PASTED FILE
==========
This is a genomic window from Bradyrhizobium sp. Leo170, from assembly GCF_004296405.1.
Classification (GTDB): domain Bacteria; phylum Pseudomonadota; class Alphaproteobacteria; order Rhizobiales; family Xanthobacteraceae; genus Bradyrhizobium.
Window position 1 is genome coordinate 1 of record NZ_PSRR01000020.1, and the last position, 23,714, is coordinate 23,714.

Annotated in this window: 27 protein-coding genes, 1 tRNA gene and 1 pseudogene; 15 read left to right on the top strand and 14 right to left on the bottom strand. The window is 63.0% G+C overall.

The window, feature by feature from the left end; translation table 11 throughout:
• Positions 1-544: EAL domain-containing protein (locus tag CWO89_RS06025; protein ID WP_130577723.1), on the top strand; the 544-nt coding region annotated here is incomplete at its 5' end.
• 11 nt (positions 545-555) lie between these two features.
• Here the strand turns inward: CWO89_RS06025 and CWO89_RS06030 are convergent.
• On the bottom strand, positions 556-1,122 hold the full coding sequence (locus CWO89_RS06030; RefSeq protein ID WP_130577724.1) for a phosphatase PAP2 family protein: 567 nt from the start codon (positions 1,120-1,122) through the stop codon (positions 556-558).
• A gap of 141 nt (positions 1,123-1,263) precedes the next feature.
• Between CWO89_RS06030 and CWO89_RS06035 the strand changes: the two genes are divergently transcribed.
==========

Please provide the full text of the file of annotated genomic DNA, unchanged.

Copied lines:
This is a genomic window from Bradyrhizobium sp. Leo170, from assembly GCF_004296405.1.
Classification (GTDB): domain Bacteria; phylum Pseudomonadota; class Alphaproteobacteria; order Rhizobiales; family Xanthobacteraceae; genus Bradyrhizobium.
Window position 1 is genome coordinate 1 of record NZ_PSRR01000020.1, and the last position, 23,714, is coordinate 23,714.

Annotated in this window: 27 protein-coding genes, 1 tRNA gene and 1 pseudogene; 15 read left to right on the top strand and 14 right to left on the bottom strand. The window is 63.0% G+C overall.

The window, feature by feature from the left end; translation table 11 throughout:
• Positions 1-544: EAL domain-containing protein (locus tag CWO89_RS06025; protein ID WP_130577723.1), on the top strand; the 544-nt coding region annotated here is incomplete at its 5' end.
• 11 nt (positions 545-555) lie between these two features.
• Here the strand turns inward: CWO89_RS06025 and CWO89_RS06030 are convergent.
• On the bottom strand, positions 556-1,122 hold the full coding sequence (locus CWO89_RS06030; RefSeq protein ID WP_130577724.1) for a phosphatase PAP2 family protein: 567 nt from the start codon (positions 1,120-1,122) through the stop codon (positions 556-558).
• A gap of 141 nt (positions 1,123-1,263) precedes the next feature.
• Between CWO89_RS06030 and CWO89_RS06035 the strand changes: the two genes are divergently transcribed.